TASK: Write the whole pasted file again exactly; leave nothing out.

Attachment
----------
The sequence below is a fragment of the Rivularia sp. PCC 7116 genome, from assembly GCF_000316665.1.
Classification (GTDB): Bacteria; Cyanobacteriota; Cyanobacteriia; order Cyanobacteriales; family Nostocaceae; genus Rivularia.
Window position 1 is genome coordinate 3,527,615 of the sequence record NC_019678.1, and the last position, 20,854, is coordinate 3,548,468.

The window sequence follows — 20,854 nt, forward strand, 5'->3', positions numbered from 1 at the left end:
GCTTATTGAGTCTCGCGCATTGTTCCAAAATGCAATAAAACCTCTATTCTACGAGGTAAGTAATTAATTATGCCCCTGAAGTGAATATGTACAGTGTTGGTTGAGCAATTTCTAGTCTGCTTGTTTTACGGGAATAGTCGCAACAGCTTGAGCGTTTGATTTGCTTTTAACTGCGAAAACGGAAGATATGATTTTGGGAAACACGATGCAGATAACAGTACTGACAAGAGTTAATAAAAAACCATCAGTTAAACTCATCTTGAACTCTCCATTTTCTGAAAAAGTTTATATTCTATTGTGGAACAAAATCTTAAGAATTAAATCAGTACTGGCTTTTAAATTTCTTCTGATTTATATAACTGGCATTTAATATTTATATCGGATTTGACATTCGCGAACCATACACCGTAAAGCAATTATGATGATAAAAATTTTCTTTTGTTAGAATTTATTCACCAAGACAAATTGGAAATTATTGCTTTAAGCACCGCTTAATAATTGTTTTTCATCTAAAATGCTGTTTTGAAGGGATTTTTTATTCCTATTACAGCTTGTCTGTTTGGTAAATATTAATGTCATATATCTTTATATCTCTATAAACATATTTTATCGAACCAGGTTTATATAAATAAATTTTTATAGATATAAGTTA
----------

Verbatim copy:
The sequence below is a fragment of the Rivularia sp. PCC 7116 genome, from assembly GCF_000316665.1.
Classification (GTDB): Bacteria; Cyanobacteriota; Cyanobacteriia; order Cyanobacteriales; family Nostocaceae; genus Rivularia.
Window position 1 is genome coordinate 3,527,615 of the sequence record NC_019678.1, and the last position, 20,854, is coordinate 3,548,468.

The window sequence follows — 20,854 nt, forward strand, 5'->3', positions numbered from 1 at the left end:
GCTTATTGAGTCTCGCGCATTGTTCCAAAATGCAATAAAACCTCTATTCTACGAGGTAAGTAATTAATTATGCCCCTGAAGTGAATATGTACAGTGTTGGTTGAGCAATTTCTAGTCTGCTTGTTTTACGGGAATAGTCGCAACAGCTTGAGCGTTTGATTTGCTTTTAACTGCGAAAACGGAAGATATGATTTTGGGAAACACGATGCAGATAACAGTACTGACAAGAGTTAATAAAAAACCATCAGTTAAACTCATCTTGAACTCTCCATTTTCTGAAAAAGTTTATATTCTATTGTGGAACAAAATCTTAAGAATTAAATCAGTACTGGCTTTTAAATTTCTTCTGATTTATATAACTGGCATTTAATATTTATATCGGATTTGACATTCGCGAACCATACACCGTAAAGCAATTATGATGATAAAAATTTTCTTTTGTTAGAATTTATTCACCAAGACAAATTGGAAATTATTGCTTTAAGCACCGCTTAATAATTGTTTTTCATCTAAAATGCTGTTTTGAAGGGATTTTTTATTCCTATTACAGCTTGTCTGTTTGGTAAATATTAATGTCATATATCTTTATATCTCTATAAACATATTTTATCGAACCAGGTTTATATAAATAAATTTTTATAGATATAAGTTA